If you have HREFLANG tags in your sitemaps, be sure to include Web Crawl in your crawl set up, as this includes crawling your XML sitemaps. DeepCrawl reports on all HREFLANG combinations, working/broken, and/or unsupported links as well as pages without HREFLANG tags.

How To Do It:

  • The Configuration report gives you an overview of HREFLANG implementation
  • In the lower left menu, the HREFLANG section breaks down all the aspects of HREFLANG implementation into categorised pages

19-verify-hreflang-tags

20. Optimise Image Tags

By using the custom extraction tool you can extract a list of images that don’t have alt tags across the site which can help you gain valuable rankings in Google Image Search.

How To Do It:

  • Create custom extraction rules using Regular Expressions
  • Hint: Try “/(<img(?!.*?alt=([‘”]).*?2)[^>]*)(>)/” to catch images that have alt tag errors or don’t have alt tags altogether
  • Paste your code into “Extraction Regex” from the Advanced Settings link on step 4 of your crawl set up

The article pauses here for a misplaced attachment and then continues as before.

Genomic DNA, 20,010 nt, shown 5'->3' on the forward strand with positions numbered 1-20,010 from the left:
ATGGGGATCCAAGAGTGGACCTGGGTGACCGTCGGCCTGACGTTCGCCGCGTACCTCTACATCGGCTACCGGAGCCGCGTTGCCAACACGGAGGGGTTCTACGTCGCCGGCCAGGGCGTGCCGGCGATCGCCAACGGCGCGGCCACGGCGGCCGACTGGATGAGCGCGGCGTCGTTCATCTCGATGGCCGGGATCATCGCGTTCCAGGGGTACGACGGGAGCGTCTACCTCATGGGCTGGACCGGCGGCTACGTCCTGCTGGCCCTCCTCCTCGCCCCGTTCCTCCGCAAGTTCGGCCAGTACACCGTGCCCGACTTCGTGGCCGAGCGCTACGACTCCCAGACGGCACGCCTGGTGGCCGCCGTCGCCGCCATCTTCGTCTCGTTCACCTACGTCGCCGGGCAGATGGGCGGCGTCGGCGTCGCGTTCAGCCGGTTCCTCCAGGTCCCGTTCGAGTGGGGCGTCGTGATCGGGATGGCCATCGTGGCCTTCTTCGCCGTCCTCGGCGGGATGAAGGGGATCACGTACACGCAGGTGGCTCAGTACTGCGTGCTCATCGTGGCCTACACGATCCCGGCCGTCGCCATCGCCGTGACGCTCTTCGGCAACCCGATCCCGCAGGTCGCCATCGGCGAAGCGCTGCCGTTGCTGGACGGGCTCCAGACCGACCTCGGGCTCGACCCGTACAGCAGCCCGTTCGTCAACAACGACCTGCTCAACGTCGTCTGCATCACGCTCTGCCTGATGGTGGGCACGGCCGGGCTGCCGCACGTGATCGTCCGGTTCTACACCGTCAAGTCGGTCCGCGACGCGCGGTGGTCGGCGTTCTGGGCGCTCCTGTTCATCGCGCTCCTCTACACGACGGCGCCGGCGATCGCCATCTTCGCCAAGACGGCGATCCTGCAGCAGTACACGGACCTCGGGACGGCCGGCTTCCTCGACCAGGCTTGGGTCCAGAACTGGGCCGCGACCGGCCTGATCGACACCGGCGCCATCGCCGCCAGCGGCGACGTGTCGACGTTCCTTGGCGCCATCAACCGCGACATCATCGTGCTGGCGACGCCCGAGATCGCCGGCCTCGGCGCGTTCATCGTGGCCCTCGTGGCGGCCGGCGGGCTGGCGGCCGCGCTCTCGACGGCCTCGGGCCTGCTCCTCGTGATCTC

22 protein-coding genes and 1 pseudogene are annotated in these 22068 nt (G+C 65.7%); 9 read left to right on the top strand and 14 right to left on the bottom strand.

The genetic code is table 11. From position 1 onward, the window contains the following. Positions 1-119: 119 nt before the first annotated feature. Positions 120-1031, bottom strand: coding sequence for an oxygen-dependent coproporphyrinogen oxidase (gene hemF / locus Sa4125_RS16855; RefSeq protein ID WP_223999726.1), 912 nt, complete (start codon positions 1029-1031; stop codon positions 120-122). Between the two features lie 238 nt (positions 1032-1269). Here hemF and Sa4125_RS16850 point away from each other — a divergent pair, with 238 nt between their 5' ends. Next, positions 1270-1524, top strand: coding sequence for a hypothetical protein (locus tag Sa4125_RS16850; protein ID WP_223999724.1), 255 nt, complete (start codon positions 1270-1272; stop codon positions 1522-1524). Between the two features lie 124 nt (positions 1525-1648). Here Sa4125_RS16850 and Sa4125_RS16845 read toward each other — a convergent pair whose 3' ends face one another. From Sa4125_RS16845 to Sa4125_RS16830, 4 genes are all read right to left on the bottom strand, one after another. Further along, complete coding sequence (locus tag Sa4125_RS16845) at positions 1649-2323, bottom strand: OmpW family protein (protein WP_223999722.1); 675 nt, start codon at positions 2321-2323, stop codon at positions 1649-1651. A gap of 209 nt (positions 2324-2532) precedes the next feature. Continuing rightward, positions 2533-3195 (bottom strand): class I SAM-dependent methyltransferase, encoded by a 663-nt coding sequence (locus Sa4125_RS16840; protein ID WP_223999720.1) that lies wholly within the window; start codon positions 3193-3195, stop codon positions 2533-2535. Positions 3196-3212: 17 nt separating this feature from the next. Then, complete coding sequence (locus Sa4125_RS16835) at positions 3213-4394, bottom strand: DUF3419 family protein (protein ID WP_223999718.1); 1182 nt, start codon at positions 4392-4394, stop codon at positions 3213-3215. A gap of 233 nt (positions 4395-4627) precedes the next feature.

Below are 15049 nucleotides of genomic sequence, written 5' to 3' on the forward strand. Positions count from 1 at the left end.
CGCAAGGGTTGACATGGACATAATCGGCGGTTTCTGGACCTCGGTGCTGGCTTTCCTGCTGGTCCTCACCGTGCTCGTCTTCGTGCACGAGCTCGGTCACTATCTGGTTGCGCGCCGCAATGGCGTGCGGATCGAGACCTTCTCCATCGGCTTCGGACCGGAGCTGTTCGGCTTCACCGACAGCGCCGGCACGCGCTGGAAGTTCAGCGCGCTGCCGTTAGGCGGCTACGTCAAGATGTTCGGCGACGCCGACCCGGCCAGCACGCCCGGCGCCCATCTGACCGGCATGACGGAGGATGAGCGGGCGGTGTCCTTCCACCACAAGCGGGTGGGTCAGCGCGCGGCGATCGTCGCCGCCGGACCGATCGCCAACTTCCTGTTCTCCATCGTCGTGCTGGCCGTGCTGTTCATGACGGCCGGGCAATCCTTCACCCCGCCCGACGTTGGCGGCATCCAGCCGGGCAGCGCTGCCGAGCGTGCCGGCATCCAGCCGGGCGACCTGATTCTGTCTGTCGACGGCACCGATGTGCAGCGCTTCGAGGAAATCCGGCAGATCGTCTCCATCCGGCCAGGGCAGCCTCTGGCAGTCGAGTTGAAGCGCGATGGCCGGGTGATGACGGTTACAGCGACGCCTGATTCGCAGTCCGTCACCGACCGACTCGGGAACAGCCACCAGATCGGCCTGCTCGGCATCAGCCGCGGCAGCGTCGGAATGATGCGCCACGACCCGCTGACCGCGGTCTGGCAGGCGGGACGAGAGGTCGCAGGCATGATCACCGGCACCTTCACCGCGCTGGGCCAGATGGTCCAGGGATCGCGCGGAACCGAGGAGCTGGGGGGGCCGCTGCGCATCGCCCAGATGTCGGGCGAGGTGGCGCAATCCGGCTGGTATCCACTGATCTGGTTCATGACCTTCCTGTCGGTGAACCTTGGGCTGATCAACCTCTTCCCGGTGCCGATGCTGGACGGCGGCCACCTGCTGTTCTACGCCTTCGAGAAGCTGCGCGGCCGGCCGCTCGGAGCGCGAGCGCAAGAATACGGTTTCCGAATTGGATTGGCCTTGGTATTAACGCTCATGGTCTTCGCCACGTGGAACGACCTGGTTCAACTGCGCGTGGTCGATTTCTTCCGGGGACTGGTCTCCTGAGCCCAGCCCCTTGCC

• Check your reports from your projects dashboard when the crawl completes. DeepCrawl gives two reports when using this setting: URLs that followed at least one rule from your entered syntax and URLs that returned no rule matches

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21. Is Your Site Mobile-Ready?

Since “Mobilegeddon”, SEO’s have all become keenly aware of the constant growth of mobile usage around the world, where 70% of site traffic is from a mobile device. To optimise for the hands of the users holding those mobile devices, and the search engines connecting them to your site, you have to send mobile users content in the best way possible, and fast!

DeepCrawl’s new Mobile report shows you whether pages have any mobile configuration, and if so whether they are configured responsively, or dynamically. The Mobile report also shows you any desktop mobile configurations, mobile app links, and any discouraged viewport types.

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22. Migrating to HTTPS?